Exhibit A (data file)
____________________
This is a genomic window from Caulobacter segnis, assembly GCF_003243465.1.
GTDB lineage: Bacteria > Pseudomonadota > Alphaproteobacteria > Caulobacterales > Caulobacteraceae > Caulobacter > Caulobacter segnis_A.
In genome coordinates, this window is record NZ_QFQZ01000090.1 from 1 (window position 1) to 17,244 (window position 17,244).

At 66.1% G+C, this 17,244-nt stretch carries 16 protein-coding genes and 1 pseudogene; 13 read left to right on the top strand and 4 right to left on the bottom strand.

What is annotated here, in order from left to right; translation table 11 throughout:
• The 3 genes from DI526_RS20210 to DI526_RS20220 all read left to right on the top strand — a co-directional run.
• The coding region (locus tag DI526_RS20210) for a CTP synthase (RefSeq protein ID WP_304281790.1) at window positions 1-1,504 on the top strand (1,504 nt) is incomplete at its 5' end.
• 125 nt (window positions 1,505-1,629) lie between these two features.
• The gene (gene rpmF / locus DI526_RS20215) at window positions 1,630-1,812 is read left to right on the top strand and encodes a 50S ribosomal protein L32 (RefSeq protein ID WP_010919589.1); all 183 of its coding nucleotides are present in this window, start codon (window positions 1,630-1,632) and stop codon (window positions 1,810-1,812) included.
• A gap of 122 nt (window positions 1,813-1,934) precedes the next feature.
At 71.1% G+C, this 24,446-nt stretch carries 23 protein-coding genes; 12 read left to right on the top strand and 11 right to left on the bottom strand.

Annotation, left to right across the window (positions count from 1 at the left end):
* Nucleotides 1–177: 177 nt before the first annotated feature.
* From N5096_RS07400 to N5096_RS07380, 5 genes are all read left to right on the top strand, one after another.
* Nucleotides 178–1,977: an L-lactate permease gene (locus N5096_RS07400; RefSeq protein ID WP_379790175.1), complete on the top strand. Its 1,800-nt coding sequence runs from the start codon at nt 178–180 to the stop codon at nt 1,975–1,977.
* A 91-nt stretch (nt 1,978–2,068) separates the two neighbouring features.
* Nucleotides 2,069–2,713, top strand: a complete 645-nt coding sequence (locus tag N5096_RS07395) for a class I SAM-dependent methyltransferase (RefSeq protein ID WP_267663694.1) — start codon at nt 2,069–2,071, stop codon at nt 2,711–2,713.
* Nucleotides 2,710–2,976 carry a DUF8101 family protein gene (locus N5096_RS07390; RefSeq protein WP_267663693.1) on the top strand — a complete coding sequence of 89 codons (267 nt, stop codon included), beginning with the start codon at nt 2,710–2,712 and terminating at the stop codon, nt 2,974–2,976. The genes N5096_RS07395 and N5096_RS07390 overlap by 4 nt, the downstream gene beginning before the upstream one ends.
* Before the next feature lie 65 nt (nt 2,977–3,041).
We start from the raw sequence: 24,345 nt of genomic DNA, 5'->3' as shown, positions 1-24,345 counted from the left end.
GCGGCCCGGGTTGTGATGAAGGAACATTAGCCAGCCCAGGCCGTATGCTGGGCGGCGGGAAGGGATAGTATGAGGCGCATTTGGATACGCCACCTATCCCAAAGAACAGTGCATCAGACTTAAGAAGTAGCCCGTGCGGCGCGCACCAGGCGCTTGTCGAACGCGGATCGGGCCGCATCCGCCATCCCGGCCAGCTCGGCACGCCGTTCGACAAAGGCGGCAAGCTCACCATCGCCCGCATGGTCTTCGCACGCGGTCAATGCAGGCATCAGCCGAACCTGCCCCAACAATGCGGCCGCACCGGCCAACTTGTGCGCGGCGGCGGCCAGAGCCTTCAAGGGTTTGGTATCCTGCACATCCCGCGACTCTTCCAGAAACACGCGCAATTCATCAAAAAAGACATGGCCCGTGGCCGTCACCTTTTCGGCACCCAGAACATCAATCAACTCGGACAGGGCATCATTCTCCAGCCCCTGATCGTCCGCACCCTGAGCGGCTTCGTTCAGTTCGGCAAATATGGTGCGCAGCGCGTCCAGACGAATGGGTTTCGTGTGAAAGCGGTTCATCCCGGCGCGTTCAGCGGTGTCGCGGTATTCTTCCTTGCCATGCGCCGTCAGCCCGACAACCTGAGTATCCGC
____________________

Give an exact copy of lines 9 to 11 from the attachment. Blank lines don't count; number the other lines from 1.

• The gene (gene rpmF / locus DI526_RS20215) at window positions 1,630-1,812 is read left to right on the top strand and encodes a 50S ribosomal protein L32 (RefSeq protein ID WP_010919589.1); all 183 of its coding nucleotides are present in this window, start codon (window positions 1,630-1,632) and stop codon (window positions 1,810-1,812) included.
• A gap of 122 nt (window positions 1,813-1,934) precedes the next feature.
At 71.1% G+C, this 24,446-nt stretch carries 23 protein-coding genes; 12 read left to right on the top strand and 11 right to left on the bottom strand.